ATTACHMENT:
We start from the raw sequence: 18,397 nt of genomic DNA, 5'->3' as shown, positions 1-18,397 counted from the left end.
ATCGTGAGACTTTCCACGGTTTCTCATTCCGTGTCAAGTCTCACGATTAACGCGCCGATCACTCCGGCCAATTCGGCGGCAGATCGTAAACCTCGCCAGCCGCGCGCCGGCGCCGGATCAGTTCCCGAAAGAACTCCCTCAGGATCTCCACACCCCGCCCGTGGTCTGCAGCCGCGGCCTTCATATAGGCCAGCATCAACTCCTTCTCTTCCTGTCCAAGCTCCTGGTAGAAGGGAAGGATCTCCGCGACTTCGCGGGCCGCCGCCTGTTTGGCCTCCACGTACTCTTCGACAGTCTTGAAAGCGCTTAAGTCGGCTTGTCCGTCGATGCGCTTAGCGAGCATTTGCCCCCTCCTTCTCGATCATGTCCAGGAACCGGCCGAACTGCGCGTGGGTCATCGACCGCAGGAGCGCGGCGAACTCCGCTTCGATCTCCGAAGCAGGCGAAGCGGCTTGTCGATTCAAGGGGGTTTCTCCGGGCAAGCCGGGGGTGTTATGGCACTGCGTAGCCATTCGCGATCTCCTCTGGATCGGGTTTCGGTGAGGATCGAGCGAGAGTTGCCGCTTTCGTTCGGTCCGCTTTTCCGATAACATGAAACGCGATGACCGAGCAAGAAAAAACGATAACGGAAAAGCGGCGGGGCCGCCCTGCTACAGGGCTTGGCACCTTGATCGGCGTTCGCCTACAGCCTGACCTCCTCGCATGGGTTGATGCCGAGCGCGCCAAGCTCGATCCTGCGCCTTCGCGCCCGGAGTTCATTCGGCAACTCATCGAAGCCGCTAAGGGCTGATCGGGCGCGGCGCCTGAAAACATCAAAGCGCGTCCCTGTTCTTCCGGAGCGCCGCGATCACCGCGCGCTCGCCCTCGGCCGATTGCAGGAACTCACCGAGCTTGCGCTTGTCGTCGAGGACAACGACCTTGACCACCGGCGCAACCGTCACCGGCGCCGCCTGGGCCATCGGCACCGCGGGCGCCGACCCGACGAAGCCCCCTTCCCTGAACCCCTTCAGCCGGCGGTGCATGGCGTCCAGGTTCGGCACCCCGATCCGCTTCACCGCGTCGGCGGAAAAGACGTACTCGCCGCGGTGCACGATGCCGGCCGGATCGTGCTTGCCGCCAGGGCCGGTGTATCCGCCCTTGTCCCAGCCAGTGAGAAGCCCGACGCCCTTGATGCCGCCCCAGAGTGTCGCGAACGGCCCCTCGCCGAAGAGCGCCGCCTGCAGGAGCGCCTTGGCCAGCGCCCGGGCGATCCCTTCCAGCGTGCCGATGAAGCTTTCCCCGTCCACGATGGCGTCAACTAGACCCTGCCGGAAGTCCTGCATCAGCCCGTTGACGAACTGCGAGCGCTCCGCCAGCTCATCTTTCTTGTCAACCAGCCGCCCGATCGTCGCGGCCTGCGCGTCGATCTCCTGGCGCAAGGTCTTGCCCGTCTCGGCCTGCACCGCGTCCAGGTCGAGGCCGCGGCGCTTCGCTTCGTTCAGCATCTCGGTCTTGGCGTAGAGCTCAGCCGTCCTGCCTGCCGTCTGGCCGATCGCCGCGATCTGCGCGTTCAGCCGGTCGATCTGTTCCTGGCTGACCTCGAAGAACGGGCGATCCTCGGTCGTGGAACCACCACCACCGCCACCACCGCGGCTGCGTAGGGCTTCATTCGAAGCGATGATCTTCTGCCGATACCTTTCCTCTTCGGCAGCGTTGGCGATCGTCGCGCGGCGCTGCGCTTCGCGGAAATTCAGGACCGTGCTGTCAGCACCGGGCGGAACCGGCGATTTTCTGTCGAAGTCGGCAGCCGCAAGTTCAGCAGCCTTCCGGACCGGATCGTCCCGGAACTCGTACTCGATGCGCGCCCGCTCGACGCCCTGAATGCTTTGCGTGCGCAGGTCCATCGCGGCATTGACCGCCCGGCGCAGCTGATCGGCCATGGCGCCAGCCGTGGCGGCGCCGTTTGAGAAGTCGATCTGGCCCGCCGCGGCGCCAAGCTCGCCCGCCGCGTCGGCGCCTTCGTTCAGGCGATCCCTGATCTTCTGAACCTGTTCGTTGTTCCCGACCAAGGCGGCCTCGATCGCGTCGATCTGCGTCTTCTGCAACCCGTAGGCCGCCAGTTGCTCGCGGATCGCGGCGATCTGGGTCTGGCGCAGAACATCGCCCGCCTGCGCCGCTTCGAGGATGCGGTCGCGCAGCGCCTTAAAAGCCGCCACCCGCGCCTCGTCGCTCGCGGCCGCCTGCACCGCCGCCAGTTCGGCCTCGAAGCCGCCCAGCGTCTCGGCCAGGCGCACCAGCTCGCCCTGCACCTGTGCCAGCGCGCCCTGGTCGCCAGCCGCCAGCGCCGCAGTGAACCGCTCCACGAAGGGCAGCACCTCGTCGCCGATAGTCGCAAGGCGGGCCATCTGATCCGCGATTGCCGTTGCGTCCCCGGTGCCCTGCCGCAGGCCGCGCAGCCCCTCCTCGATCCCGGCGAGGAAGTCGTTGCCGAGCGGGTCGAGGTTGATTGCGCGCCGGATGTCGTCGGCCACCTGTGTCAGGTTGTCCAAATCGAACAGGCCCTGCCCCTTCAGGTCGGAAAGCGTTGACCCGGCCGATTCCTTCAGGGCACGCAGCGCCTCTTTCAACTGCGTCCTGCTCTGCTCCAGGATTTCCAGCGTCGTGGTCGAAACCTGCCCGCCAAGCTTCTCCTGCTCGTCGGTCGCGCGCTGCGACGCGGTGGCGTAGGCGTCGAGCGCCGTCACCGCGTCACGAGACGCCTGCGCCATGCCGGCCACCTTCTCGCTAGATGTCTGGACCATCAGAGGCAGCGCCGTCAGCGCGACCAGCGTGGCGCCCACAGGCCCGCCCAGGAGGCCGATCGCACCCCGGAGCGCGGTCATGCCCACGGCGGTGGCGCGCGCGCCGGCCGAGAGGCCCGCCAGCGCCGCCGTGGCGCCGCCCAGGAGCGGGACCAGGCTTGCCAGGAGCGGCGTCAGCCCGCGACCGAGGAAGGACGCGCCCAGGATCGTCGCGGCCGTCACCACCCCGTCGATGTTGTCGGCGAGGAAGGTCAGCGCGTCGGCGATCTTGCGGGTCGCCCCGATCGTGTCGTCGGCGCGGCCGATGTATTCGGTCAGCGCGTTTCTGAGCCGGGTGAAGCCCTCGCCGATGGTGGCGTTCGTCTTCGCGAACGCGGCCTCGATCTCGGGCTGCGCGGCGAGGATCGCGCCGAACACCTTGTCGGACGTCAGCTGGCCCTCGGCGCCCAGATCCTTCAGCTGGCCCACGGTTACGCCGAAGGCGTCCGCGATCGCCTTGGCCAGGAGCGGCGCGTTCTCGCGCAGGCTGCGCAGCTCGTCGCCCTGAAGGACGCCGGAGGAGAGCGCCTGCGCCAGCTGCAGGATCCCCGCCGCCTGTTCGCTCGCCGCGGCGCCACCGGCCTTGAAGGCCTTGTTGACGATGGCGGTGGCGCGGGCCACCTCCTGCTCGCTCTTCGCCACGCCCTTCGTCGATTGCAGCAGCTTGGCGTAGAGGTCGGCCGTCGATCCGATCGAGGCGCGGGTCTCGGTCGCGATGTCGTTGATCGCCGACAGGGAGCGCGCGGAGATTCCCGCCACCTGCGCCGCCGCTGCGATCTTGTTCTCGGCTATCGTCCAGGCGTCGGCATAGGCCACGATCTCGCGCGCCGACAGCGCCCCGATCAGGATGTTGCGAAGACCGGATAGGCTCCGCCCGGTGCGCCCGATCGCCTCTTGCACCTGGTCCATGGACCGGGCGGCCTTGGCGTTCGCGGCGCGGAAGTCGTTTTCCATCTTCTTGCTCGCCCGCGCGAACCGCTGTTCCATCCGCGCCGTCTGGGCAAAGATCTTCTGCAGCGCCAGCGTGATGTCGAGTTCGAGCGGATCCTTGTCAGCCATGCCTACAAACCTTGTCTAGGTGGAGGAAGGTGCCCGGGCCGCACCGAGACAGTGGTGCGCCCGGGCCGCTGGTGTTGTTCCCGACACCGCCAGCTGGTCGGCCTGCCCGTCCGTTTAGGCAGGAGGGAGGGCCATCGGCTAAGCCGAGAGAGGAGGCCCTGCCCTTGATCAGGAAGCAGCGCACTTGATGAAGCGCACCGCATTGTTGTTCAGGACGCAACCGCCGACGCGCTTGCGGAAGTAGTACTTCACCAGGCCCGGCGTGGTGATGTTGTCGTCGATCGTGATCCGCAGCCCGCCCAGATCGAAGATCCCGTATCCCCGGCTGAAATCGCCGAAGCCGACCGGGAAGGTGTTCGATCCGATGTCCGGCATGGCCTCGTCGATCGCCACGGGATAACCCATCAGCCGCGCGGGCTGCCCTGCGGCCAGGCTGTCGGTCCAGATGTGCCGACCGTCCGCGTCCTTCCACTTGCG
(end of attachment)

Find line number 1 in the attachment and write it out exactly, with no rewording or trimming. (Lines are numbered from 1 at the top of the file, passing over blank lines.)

We start from the raw sequence: 18,397 nt of genomic DNA, 5'->3' as shown, positions 1-18,397 counted from the left end.